that exists for and is controlled by its participants, requires us to
   do better.

                                  - end -

EFF Comments On W3C's Draft Patent Policy

  Staff Technologist's Letter to Patent Policy Working Group

   Dear W3C Patent Policy Working Group Members:

   The Electronic Frontier Foundation (EFF), the leading civil liberties
   organization working to protect rights in the digital world, submits
   the following comments on the PPWG's draft patent policy.
   In general, the draft policy of August 16 makes progress in addressing
   the thorny patent issues standards groups may encounter. We join other
   commentators, for example, in supporting the proposed Disclosure
   Obligations in Section 7 of the draft.

   We focus our attention on the most controversial provision, Section
   5.2, which creates a RAND ("reasonable-and-non-discriminatory")
   licensing mode for W3C Working Groups. Adopting this policy would mean
   that, for the first time, W3C would have a formal mechanism for
   promoting some patent-encumbered web standards -- with the knowledge
   that these standards could not be implemented by everybody.

   As WWW inventor Tim Berners-Lee observes in _Weaving the Web_,
   "patents ... are a great stumbling block for Web development. ...
   Small companies may be terrified to enter the business [in the face of
   patent claims]." Because of its harmful effects on smaller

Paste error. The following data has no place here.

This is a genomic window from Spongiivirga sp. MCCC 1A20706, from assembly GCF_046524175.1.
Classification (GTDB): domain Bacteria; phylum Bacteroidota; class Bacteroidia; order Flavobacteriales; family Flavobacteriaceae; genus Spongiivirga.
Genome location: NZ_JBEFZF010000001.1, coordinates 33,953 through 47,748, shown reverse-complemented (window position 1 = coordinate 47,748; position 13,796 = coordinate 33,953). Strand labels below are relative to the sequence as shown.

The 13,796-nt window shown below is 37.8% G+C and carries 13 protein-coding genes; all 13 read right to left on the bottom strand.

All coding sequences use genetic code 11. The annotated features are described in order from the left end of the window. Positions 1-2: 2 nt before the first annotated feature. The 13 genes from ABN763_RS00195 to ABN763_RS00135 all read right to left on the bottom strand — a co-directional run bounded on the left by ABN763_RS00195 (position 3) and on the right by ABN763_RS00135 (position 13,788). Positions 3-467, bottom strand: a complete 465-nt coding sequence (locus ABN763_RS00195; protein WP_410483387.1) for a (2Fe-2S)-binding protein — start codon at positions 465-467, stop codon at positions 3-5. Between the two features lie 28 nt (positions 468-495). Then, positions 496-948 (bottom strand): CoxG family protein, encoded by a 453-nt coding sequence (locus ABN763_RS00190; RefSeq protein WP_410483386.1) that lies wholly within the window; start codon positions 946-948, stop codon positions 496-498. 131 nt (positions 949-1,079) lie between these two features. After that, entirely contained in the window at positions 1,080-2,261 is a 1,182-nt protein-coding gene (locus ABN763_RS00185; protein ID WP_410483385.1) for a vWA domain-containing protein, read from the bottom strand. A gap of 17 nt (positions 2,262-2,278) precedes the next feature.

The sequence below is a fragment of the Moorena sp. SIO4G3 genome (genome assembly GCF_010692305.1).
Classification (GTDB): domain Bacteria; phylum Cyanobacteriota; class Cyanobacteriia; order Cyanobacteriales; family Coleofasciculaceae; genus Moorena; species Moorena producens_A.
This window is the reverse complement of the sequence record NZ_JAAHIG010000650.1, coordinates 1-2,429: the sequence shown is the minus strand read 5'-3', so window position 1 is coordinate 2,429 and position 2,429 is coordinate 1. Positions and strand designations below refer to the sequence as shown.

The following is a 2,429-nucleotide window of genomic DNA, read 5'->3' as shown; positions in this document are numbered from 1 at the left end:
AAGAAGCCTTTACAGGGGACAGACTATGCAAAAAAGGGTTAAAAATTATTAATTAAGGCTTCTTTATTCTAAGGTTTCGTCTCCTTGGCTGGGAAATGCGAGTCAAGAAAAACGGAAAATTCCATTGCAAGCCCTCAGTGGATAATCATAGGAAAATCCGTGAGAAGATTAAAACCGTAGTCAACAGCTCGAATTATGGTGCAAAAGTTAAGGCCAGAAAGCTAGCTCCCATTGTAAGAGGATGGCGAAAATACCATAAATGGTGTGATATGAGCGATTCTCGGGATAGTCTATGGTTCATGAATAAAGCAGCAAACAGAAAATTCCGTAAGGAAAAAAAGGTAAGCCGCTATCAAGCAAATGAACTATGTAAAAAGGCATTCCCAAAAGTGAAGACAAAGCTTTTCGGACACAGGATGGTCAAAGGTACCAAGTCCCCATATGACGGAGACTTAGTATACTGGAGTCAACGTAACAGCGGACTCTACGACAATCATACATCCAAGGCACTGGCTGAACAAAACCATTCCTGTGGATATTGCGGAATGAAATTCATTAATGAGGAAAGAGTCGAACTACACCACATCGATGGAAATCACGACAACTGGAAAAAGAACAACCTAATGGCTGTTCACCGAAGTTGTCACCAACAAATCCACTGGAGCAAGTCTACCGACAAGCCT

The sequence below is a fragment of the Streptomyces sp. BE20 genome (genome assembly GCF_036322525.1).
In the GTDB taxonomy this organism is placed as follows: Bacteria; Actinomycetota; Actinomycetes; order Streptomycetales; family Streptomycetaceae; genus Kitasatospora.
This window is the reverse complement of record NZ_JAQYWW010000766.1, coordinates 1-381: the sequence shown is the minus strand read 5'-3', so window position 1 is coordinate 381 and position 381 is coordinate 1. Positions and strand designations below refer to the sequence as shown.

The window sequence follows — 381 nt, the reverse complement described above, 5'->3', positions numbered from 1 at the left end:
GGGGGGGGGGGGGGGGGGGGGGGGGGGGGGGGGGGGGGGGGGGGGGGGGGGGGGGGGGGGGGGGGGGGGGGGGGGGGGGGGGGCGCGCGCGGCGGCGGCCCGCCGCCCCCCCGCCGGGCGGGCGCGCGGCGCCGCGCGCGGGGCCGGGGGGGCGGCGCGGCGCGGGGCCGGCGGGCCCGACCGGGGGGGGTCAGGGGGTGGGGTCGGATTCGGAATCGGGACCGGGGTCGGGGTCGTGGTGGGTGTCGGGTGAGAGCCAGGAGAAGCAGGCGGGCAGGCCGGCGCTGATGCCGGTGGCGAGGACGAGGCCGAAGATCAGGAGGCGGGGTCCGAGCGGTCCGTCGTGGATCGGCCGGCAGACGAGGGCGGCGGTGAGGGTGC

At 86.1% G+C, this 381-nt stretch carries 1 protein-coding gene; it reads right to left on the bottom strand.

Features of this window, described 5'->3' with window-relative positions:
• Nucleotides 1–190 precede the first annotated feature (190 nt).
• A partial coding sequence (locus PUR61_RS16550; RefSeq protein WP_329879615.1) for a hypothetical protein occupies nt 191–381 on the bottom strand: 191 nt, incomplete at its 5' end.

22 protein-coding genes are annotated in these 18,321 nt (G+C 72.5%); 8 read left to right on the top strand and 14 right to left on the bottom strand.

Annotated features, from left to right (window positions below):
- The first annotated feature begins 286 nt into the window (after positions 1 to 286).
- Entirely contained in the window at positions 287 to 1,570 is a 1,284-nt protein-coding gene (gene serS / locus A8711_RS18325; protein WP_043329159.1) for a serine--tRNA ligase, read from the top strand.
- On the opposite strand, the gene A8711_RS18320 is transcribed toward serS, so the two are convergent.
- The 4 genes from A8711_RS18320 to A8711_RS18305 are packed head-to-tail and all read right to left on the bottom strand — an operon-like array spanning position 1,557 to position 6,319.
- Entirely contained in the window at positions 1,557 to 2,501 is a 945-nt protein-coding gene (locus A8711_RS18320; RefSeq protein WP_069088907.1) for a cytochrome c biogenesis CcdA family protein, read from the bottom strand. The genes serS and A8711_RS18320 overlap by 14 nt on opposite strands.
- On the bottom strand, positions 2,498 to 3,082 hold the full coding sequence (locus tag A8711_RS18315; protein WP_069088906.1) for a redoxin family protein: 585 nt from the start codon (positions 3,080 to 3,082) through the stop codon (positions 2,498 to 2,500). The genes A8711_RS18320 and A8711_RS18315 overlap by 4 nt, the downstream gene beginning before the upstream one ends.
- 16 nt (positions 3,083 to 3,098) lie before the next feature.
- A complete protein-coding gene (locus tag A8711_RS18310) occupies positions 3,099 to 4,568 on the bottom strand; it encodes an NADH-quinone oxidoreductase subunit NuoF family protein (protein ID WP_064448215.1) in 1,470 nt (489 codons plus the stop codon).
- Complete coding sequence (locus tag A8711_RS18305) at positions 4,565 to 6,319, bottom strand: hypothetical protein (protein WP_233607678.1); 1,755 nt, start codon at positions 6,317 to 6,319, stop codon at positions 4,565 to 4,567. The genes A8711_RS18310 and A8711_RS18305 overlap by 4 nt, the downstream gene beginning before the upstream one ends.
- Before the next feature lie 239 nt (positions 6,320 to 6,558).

organizations, and the resulting risks to openness and
   interoperability on the web, we urge W3C to reconsider its support for
   a RAND licensing mode.

   The draft policy notes that

     participants in a standards body will be unwilling and unable to
     work collaboratively if, at the end of the process, the
     jointly-developed standard can only be implemented by meeting
     licensing terms that are unduly burdensome, unknown at the
     beginning or even the end of the design process, or considered

   This uncertainty is a significant risk to standards development, but
   participants are not the only beneficiaries of the process (nor the
   only parties whose support is called for). Where a standards body
   undertakes to develop public standards for general use -- clearly the
   aim of W3C standards work -- the larger community of prospective users
   and implementors also has a deep interest in standards' licensing
   terms. As the policy continues, this community has a "longstanding
   preference for Recommendations that can be implemented on a